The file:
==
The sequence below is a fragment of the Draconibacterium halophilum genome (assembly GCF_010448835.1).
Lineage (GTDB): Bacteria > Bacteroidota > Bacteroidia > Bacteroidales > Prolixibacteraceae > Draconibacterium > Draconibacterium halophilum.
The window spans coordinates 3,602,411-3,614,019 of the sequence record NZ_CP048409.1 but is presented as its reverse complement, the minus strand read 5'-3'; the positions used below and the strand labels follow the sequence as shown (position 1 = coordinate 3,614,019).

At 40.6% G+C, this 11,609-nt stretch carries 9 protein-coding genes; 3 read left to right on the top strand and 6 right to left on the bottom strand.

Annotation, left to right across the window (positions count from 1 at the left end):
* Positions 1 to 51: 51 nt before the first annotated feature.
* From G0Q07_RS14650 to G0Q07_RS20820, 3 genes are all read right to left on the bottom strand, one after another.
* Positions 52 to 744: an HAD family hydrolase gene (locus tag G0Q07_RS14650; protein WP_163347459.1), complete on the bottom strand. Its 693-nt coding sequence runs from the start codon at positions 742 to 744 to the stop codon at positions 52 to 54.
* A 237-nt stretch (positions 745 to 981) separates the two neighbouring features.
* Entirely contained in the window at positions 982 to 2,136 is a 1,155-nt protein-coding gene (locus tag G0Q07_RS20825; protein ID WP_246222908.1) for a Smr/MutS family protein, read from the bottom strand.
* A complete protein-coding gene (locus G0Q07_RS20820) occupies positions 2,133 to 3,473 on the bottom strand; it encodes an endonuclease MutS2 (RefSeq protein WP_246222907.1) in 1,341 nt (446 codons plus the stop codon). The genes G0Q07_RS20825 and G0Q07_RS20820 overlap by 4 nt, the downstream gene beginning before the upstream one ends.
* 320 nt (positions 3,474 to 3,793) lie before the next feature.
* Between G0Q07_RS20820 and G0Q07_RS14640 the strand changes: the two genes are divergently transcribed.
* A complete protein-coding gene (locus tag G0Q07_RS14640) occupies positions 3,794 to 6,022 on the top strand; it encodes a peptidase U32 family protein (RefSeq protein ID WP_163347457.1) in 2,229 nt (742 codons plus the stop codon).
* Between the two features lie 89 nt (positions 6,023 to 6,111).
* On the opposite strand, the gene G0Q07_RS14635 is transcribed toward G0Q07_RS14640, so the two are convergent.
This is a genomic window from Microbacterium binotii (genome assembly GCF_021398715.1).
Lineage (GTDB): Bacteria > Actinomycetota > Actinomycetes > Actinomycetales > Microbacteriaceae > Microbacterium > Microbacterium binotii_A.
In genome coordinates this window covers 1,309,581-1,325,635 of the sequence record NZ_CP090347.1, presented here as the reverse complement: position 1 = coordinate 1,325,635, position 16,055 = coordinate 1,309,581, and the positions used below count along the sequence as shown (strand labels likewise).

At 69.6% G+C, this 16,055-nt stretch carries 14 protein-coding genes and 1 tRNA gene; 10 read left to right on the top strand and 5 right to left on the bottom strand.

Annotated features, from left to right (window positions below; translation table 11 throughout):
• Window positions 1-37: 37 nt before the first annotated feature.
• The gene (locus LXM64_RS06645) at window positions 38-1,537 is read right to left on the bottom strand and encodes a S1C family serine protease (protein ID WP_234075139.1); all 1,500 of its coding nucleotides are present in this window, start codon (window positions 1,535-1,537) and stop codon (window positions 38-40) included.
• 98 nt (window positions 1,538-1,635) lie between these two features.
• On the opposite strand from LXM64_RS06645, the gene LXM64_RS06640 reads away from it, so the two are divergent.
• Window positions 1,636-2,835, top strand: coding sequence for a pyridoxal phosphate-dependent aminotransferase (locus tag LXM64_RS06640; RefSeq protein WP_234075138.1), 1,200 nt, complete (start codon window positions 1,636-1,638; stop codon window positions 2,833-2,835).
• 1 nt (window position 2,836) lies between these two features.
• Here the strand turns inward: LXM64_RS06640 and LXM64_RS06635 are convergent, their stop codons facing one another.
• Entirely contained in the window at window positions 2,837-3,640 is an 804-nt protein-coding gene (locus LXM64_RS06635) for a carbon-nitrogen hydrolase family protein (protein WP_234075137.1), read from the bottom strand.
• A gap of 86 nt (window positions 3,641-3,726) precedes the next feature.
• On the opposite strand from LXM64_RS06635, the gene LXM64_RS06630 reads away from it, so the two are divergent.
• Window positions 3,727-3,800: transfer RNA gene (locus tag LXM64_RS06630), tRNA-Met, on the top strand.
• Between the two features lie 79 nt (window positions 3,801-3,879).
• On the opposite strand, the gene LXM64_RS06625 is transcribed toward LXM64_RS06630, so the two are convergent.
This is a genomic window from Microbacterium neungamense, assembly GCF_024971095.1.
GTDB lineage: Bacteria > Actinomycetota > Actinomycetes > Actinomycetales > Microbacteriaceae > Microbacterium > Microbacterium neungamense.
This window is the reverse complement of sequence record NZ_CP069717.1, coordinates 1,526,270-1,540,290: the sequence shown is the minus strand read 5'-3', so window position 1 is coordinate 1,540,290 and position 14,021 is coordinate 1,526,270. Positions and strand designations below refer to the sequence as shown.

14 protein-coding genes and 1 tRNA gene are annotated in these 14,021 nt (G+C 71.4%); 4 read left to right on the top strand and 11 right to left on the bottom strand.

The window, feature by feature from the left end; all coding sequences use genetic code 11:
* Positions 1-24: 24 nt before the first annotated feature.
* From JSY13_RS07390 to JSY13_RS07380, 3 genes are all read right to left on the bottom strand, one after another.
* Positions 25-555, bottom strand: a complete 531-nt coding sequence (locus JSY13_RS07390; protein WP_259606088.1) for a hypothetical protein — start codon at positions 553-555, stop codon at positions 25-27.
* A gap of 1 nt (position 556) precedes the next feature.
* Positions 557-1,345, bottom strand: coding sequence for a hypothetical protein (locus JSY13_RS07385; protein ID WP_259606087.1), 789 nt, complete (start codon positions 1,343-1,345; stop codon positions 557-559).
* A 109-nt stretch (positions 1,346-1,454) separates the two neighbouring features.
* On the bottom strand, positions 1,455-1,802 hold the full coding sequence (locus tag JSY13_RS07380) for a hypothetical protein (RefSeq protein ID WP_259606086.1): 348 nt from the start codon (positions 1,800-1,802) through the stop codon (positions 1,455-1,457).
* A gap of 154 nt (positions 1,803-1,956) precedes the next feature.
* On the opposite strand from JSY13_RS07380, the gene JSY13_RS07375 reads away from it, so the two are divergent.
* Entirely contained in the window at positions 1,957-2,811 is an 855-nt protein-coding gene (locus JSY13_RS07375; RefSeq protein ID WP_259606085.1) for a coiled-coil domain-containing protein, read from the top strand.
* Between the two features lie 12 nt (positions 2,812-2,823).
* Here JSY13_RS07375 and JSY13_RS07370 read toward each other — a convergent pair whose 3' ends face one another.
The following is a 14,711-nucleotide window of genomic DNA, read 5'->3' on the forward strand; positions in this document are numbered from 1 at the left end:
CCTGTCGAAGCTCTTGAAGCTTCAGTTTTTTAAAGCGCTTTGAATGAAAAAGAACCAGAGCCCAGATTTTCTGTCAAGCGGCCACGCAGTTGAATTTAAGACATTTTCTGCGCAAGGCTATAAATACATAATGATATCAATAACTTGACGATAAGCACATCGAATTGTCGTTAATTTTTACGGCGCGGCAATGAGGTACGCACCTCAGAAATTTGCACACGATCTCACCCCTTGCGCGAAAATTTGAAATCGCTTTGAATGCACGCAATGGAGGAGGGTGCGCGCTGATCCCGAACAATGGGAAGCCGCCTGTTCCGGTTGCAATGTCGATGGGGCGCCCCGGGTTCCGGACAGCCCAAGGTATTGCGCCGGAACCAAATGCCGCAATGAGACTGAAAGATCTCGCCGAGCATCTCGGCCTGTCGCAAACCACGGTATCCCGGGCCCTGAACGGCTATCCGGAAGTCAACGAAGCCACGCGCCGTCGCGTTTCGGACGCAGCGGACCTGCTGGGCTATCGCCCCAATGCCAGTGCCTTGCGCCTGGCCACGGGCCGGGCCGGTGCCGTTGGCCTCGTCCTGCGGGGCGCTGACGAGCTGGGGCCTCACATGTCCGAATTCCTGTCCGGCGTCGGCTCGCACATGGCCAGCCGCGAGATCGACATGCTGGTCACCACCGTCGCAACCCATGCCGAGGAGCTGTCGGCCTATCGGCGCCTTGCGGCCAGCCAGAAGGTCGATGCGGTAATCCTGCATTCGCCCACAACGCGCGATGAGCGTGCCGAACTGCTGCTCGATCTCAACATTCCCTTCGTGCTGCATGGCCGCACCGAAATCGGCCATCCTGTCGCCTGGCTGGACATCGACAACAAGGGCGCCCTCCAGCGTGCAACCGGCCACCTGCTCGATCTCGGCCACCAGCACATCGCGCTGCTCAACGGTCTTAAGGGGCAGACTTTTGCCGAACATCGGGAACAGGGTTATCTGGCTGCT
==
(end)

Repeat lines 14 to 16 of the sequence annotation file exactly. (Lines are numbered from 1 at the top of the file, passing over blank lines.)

* A complete protein-coding gene (locus tag G0Q07_RS14640) occupies positions 3,794 to 6,022 on the top strand; it encodes a peptidase U32 family protein (RefSeq protein ID WP_163347457.1) in 2,229 nt (742 codons plus the stop codon).
* Between the two features lie 89 nt (positions 6,023 to 6,111).
* On the opposite strand, the gene G0Q07_RS14635 is transcribed toward G0Q07_RS14640, so the two are convergent.